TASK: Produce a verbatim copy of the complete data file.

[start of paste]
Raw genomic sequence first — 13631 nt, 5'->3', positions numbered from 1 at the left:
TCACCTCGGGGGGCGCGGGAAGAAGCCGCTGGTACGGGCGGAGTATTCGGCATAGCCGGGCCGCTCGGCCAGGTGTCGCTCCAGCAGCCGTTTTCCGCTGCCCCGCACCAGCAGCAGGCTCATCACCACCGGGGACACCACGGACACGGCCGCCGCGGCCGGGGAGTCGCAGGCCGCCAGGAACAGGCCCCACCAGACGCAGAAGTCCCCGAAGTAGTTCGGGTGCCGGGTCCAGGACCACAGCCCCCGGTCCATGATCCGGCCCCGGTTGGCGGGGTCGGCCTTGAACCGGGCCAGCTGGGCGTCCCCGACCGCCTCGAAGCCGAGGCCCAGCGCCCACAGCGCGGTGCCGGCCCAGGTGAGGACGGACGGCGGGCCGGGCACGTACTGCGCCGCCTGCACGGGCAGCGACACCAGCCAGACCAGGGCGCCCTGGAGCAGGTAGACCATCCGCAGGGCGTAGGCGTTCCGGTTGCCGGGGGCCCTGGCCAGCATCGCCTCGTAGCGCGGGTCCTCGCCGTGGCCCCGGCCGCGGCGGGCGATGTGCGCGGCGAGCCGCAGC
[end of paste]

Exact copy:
Raw genomic sequence first — 13631 nt, 5'->3', positions numbered from 1 at the left:
TCACCTCGGGGGGCGCGGGAAGAAGCCGCTGGTACGGGCGGAGTATTCGGCATAGCCGGGCCGCTCGGCCAGGTGTCGCTCCAGCAGCCGTTTTCCGCTGCCCCGCACCAGCAGCAGGCTCATCACCACCGGGGACACCACGGACACGGCCGCCGCGGCCGGGGAGTCGCAGGCCGCCAGGAACAGGCCCCACCAGACGCAGAAGTCCCCGAAGTAGTTCGGGTGCCGGGTCCAGGACCACAGCCCCCGGTCCATGATCCGGCCCCGGTTGGCGGGGTCGGCCTTGAACCGGGCCAGCTGGGCGTCCCCGACCGCCTCGAAGCCGAGGCCCAGCGCCCACAGCGCGGTGCCGGCCCAGGTGAGGACGGACGGCGGGCCGGGCACGTACTGCGCCGCCTGCACGGGCAGCGACACCAGCCAGACCAGGGCGCCCTGGAGCAGGTAGACCATCCGCAGGGCGTAGGCGTTCCGGTTGCCGGGGGCCCTGGCCAGCATCGCCTCGTAGCGCGGGTCCTCGCCGTGGCCCCGGCCGCGGCGGGCGATGTGCGCGGCGAGCCGCAGC